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January 19, 2012     Lovell Chronicle
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January 19, 2012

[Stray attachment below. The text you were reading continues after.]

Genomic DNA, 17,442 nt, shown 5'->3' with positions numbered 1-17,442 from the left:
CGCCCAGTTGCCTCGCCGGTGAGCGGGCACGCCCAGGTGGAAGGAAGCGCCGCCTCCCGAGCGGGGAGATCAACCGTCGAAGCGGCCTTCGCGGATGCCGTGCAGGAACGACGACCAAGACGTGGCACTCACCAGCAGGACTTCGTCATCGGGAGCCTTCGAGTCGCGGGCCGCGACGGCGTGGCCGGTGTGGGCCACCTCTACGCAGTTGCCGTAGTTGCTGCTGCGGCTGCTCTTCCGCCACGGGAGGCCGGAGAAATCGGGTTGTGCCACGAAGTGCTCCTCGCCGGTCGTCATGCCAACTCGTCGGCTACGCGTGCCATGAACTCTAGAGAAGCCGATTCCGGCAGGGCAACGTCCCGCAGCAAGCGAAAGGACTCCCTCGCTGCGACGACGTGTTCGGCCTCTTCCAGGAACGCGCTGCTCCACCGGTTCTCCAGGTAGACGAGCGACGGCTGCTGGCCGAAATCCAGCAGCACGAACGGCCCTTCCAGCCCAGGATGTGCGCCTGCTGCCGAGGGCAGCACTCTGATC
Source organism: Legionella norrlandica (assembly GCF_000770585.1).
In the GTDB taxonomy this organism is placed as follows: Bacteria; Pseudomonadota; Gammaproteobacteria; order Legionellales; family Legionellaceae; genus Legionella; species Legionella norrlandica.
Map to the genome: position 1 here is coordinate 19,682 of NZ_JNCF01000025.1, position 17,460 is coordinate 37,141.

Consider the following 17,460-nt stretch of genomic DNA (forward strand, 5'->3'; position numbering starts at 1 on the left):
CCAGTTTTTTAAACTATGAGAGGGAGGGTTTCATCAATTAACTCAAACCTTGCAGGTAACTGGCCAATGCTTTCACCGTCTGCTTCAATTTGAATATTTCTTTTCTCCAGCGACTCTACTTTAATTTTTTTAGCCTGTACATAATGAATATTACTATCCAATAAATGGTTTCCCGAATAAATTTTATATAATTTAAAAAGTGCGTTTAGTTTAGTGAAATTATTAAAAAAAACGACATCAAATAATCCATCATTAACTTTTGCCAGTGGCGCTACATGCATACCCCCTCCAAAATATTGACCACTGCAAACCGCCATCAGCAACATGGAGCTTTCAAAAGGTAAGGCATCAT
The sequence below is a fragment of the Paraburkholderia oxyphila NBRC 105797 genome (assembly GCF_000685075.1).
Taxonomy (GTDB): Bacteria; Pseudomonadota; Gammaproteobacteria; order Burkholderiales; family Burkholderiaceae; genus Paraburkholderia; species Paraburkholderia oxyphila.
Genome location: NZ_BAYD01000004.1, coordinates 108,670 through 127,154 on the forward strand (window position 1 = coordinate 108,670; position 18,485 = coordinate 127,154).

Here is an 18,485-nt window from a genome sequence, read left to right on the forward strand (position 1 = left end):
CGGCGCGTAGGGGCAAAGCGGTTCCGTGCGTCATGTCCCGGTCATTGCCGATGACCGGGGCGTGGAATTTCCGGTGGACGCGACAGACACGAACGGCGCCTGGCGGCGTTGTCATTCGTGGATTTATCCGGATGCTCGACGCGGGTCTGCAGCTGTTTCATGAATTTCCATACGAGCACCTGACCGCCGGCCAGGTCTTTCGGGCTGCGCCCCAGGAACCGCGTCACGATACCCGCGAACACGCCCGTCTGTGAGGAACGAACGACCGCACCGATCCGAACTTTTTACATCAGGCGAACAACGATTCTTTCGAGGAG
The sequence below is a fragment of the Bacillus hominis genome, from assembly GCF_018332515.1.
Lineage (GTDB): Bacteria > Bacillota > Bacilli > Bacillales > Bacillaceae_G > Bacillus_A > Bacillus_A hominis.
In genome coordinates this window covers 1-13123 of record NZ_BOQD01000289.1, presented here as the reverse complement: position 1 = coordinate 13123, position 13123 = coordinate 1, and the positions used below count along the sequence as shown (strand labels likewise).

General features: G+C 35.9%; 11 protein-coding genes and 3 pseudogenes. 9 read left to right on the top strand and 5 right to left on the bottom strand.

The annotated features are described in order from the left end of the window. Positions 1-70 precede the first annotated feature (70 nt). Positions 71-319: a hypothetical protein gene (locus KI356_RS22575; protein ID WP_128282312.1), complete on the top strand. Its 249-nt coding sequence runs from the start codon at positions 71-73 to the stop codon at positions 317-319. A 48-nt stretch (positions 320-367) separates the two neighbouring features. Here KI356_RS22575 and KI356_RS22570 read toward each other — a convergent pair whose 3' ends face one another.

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6 I The Lovell Chronicle I January 19, 2012 PATTI CARPENTER Deb Ward got her blood pressure checked by Cheri Bischoff a CNA from North Big Horn Hospital, at the North Big Horn Senior Citizens Center on Tuesday. The center offers free blood pressure checks the first Tuesday of every month. Authorized Travel Program reminder Wyoming drivers are being remind- ed about Wyoming Department of Trans- portation's Authorized Travel Program, which permits motorists to drive on sections of dosed roads when authorities judge it is safe to do so. The program is structured in accor- dance with Wyoming law 24-1-109, which in certain circumstances allows for excep- tions to road closures, most commonly to accommodate drivers traveling to and from their residence or place of employment. "Motorists should be aware that the WYDOT Authorized Travel Program does not give them blanket authorization to drive on a closed road," said Cody Beers, WYDOT public relations specialist in Ri- verton. In 2010-11, 848 Wyoming drivers ap- plied for permission to travel beyond clo- sure points on certain Wyoming highways. Of those, 15 drivers applied for the privilege in Northwest Wyoming. WYDOT authorization will not be pro- vided for every road closure; when it is, it will be granted in one of the following three ways: Through email or text messages, when the driver applies and is approved to receive email/text message alerts of WYDOT Authorized Travel events and has received permission to travel for the current closure event. For more information and to apply for email/text alerts, go to https://wat. wyoroad.info/wat/alerts.html. Through Pa- trol dispatch, when the driver contacts Wy- oming Highway Patrol dispatch for permis- sion to travel on the roadway. Permission must be obtained prior to travel and is valid only for the current closure event. Through in-person method, when the driver is given permission to proceed by a state trooper or WYDOT employee posted at the road closure location. Because these locations are unat- tended most of the time, this method is not reliable because there may not be WYDOT personnel present to authorize travel. Wyoming road closures generally fall into two categories: Closed to all traffic: When a roadway is "closed to all traffic," it means that condi- tions are such that no traffic can be allowed past the road closure location for any rea- son. This is the most common type of closure and is oten the result of severe weather. Anyone traveling past a road closure loca- tion will be in violation of the law and sub- ject to legal penalties. Closed with authorized travel: When a roadway is "closed with WYDOT Authorized Travel," it means that a portion of the closed roadway remains passable, and travel, with specific authorization from WYDOT, is be- ing allowed. For information about this news re- lease, contact WYDOT public relations spe- cialist Cody Beers at (307) 431-1803. DOLLAR STORE continued from page 1 four days to put the build- "We should be done ing up," Murdock said. with the building in early "They throw them up in May, and by late May or less than a week." the first of June the store Parking lotandcurbing should be open for busi- work will wait for warmer ness," Murdock said, weather to arrive, he said. Wyoming schools ranked C; local superintendents disagree BY PATTI CARPENTER Wyomins schools received a low rating of C-plus last week in a re- port released by Education Week, a nationally rec- ognized publica- tion. The grade was based on in- formation gathered through surveys that measured statewide policies, but did not take into account individual district pro- grams. Big Horn County School Dis- trict No. 2 Supt. Dan Coe disagrees with the rating because of the way the information was gath- ered in the report. "In Wyoming many decisions such as curriculum, textbooks, teacher professional development, teacher evaluation tools, etc., are decided at a local school district level," said Coe. "National studies do not take this into account and look at what is done at a state level, and if they do not see that component in the scor- ing formula at a state level they score that state low. For example, in this study they score states on teacher mentor programs. In Wyoming, that is done on a local level but not on state level, therefore the study scores Wyoming low in this area sinc there is not a teacher mentor program run by the state. Big Horn No. 2 has a teacher- mentoring program, but that is not scored in this national study. Wyoming school dis- tricts are doing much better than a C-plus in K-12 education, but it is not reflected in these studies." Supt. Shon Hocker of Big Horn County School District No. 1 agreed with Coe that any study that does not take into account the programs in place at the local levels is not an accurate reflection of how schools operate in the state of Wyoming, where policies are not necessarily "standardized" and where individual districts are allowed to be somewhat "autonomous" in terms of determining certain policies. "I personally don't give credence to any report that does not take local information into account, which ap- pears that this study does not," said Hocker. "Our kids score high on national tests like the nation- wide NAEP, which shows the kind of education they are getting." The National As- sessment of Edu- cational Prog- ress (NAEP) is the largest nationally rep- resentative and continuing assess- ment of what America's students know and can do in various subject areas. Since NAEP assessments are administered uniformly using the same sets of test booklets across the nation, NAEP results are considered a "yard stick" for measur- ing and comparing students on a national level. According to the Education Week re- port, known as "Quality Counts" Wyoming ranked 26th against other states with scores of B-minus in the "chance for suc- cess" category, D-plus in "K-12 achieve- ment," C-plus in "standards, assessments and accountability," a C in "transitions and alignment," a C in "teaching profession" and an A-minus in "school finance." The group gave an overall grade of C to U.S. schools based on the average of a 50-state survey and makes the claim that "the study is the most comprehensive on- going assessment of the state of American education." It ranked Maryland schools at the top of the heap with schools in New York and Massachusetts not far behind. New Mexi- co and Nevada received the lowest scores, with grades of D-plus and D respectively. With an overall score of 76.3, the Wyoming score was in keeping with the national av- erage. The majority of states received a score of C-plus or lower in the study. GOVERNOR and not maintain them," he said. In answering other questions, the governor said: *He supports only one four-year university and wants the community col- leges and UW working in partnership. He said the problem with the Bureau of Land continued from page 1 Management Resource Management Plan for the Big Horn Basin was that it failed to recognize areas for enhanced oil recovery but as a result of the governor's office intervening, the BLM has reconsidered and "we have moved in the right di- rection." The BLM is at fault for not recognizing the econom- ic impact of enhanced oil recovery, but the state is at fault, too, for not having an energy policy that states enhanced oil recovery is im- portant, Mead said. An energy policy, he said, would be good for the environment and good for energy development by al- lowing the state to be pro- active in development. Every Every Thursday night saturday night with Stuffing You asked for specials, we heard/ Now starting our evening specials! .... iii!ii: .3sso00 W00sj,00 9 E. Main", Lovell, WY This is one job only we can handle. A downed power line can energize trees, fences, even the ground around it so whatever you do, never approach a downed line. Stay away, keep others away and call us at 888-221-7070 or dial 91 I. There are thousands of volts flowing through these lines, so please remember to be safe and keep your distance. Visit rockymountainpower.net/safety for more information.  ROCKY MOUNTAIN POWER Let's turn the answers on.